NEW YORK (Real Money) -- So now that so many S&P names are down, you have a chance to set yourselves up right for an environment that is very unforgiving to those who don't move. I am talking about all the juicy stocks that are being thrown away right now that have no business being thrown away, and are only going down because they are a part of the S&P 500.
Now, don't get me started on how tired I am of these vast market downturns on some figure that hamstrings the Fed but could be weather-related, or could be strong dollar-related when the dollar has peaked, or weak oil-related as it dawns on people that energy may have bottomed. I am talking about the stocks that are clearly marked as winners no matter what, because they are domestic and because they do well precisely in this kind of environment.
In fact, it is beyond ridiculous to view of any these stocks as casualties, and I am begging you -- those of you with long enough memories -- to think back to the halcyon days of the early 1980s, before there were S&P futures, so you could just watch as the correct stocks were impacted by the macro and there was little to no collateral damage.
What's incredible is how many stocks there really are that get hammered, as if they are multinationals about to have big number cuts. In the interests of time and charts, I am just going to reel off the good ones, so you know exactly what I mean.
Oh, and just so we are clear, every single one of these companies reported excellent last quarters, and with no exceptions their charts are pretty much perfectly made for this downturn.
First, we may think that the weak employment number may, somehow, impact the following restaurants and retailers, but these are far more a play on oil and gas, easier comparisons and commodity pressure on their suppliers. You should consider buying AutoNation (AN), AutoZone (AZO), CarMax (KMX), Cracker Barrel (CBRL), Costco (COST), CVS (CVS), Darden (DRI), Dillard's (DDS), Dick's (DKS), Dollar Tree (DLTR), Dollar General (DG), Hanesbrands (HBI), Jack in the Box (JACK), Jarden (JAH), L Brands (LB), Kroger (KR), Kohl's (KSS), Macy's (M), Ross Stores (ROST), Under Armour (UA) and Urban Outfitters (URBN).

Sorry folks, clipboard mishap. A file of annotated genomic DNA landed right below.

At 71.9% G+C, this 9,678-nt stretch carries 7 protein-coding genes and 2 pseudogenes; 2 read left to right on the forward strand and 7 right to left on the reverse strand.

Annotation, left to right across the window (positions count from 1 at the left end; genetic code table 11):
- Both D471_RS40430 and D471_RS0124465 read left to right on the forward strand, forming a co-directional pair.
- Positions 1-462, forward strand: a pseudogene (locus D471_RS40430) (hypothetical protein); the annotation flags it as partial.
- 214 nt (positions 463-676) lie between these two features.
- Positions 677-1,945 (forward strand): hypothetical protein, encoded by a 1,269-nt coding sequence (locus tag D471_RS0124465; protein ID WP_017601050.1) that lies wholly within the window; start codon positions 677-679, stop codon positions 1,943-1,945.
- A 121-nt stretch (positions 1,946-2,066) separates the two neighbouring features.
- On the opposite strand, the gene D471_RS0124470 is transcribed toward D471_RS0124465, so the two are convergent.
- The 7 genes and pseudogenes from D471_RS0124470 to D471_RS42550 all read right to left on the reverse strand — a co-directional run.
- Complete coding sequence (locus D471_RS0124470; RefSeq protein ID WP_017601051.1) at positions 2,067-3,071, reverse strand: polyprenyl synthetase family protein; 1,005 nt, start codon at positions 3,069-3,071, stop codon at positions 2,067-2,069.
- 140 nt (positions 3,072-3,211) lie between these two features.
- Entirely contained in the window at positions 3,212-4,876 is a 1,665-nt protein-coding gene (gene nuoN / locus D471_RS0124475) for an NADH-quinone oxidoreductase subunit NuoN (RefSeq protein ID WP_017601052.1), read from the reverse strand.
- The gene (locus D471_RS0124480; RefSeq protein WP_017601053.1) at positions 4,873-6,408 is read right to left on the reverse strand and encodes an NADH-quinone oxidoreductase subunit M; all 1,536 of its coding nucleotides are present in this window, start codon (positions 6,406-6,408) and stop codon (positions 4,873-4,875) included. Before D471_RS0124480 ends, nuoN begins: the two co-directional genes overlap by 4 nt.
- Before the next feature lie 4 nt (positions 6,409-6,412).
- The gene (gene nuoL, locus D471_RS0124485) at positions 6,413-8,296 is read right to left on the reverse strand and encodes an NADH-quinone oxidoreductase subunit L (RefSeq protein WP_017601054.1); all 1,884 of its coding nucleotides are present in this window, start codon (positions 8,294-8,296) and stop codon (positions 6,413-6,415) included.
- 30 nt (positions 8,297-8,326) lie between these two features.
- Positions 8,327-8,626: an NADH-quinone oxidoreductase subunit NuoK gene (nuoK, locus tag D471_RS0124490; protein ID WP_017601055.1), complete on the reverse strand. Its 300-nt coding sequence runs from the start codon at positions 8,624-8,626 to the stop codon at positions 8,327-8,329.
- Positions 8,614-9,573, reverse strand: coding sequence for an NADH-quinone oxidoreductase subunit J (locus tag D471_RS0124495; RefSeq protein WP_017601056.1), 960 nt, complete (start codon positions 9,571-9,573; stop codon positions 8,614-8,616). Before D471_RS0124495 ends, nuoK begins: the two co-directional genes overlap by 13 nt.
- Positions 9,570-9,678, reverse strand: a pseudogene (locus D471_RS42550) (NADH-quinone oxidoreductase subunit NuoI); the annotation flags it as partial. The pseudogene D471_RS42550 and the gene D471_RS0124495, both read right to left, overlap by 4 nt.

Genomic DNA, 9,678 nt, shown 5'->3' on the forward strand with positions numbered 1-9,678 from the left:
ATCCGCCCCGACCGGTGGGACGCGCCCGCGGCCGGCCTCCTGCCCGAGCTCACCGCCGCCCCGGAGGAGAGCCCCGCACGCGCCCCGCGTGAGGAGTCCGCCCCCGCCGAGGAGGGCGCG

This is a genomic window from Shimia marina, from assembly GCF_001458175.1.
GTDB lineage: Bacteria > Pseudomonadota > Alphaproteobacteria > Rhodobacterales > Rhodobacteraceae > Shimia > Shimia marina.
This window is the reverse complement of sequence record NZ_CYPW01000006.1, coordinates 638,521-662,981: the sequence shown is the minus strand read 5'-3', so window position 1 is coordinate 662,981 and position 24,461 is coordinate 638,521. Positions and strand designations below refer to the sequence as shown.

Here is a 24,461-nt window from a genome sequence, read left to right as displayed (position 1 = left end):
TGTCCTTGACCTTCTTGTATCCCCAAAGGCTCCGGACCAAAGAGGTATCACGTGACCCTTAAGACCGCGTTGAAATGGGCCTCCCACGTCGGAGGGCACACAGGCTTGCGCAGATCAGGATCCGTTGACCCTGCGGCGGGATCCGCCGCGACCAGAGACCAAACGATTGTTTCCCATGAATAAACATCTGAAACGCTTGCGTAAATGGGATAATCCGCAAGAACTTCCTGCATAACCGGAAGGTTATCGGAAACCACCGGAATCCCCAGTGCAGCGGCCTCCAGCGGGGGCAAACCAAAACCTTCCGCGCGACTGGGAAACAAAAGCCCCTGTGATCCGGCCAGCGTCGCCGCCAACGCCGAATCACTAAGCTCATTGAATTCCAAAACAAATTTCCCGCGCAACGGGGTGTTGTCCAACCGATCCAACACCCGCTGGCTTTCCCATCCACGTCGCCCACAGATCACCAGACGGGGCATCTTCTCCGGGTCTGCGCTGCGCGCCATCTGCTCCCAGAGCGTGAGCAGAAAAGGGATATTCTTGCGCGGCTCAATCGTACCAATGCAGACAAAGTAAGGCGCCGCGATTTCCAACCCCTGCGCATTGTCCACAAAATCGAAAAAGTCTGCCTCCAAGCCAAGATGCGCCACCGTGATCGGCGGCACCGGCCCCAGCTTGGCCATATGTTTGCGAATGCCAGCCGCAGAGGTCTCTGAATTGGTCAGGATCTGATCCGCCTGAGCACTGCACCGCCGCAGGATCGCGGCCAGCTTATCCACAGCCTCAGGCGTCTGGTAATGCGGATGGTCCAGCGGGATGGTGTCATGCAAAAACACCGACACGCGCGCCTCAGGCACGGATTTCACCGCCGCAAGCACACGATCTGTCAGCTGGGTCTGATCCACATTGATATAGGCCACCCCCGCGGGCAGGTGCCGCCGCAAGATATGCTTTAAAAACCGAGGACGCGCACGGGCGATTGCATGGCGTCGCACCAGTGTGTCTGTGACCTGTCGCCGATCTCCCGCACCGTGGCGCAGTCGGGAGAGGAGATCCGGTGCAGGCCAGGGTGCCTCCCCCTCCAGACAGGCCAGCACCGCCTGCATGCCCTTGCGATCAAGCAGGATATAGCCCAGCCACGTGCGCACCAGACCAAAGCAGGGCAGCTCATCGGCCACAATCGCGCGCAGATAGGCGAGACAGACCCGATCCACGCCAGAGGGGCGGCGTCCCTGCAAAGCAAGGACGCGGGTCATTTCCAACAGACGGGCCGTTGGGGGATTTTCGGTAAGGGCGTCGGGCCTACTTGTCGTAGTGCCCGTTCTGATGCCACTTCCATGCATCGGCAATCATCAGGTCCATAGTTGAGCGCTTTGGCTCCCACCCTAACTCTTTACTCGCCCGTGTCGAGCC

All of these companies have reported excellent numbers in the last go-around, and every single last one of them has easy comparisons. You would not be able to get into these stocks without this selloff, and all of these companies are simply not going to skip a beat because of what came out on Friday. Sure, some wayward scared analyst may downgrade them. It is possible that someone might come out, some high-level strategist, and say that it is time to get out of consumer discretionary and be more defensive. Doesn't matter, compares are compares and these companies have great ones.
You worried about too much economic sensitivity? Then here's your buy list: Actavis (ACT), AmerisourceBergen (ABC), Boston Scientific (BSX), Cardinal Health (CAH), Cerner (CERN), Cigna (CI), Edwards Life Sciences (EW), Humana (HUM), Medtronic (MDT), McKesson (MCK), Perrigo (PRGO) and United Health (UNH). All of these are in ascension, numbers are too low and their businesses are totally, and I mean totally, recession-proof.
You want a little growth and low recession woes? How about Hormel (HRL) and Smucker's (SJM), Mondelez (MDLZ), and Monster Beverage (MNST)? All are going to have terrific quarters and are rife with special situation potential.
A little more sanguine on the economy and want lower interest rate derivatives? How about Toll (TOL), Horton (DHI) and Lennar (LEN)? They are in the sweet spots, with declining commodity prices, more traffic and low mortgage rates. They are also having strong spring selling seasons, after a lot of people were cooped up by the weather.
Oh, and if you can't resist some tech into weakness, the ones you want are all either cellphone-related -- Analog Devices (ADI), Avago (AVGO), Cypress Semi (CY), Qorvo (QRVO) and Skyworks Solutions (SWKS) -- or, if you want some fliers, Cyberark (CYBR), FireEye (FEYE), Fortinet (FTNT), and Palo Alto (PANW).
I have dozens more. But I don't want to dilute things. This is THE list.
Go forth and conquer.
Editor's Note: This article was originally published at 10:40 a.m. EDT on Real Money on April 6.